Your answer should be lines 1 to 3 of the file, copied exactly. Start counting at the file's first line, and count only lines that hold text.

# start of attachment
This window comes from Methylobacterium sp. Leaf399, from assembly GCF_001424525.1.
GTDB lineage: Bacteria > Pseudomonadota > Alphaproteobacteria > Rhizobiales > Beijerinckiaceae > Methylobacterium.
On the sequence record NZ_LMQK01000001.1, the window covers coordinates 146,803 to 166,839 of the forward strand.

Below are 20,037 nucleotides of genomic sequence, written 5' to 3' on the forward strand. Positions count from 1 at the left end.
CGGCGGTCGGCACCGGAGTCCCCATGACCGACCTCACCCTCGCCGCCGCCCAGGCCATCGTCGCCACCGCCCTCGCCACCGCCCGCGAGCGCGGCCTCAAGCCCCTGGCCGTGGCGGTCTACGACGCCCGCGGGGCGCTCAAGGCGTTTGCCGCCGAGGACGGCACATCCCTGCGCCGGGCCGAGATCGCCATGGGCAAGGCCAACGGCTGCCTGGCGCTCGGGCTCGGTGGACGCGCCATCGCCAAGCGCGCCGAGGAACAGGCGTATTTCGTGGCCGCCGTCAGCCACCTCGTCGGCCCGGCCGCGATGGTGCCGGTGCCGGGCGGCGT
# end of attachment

This window comes from Methylobacterium sp. Leaf399, from assembly GCF_001424525.1.
GTDB lineage: Bacteria > Pseudomonadota > Alphaproteobacteria > Rhizobiales > Beijerinckiaceae > Methylobacterium.
On the sequence record NZ_LMQK01000001.1, the window covers coordinates 146,803 to 166,839 of the forward strand.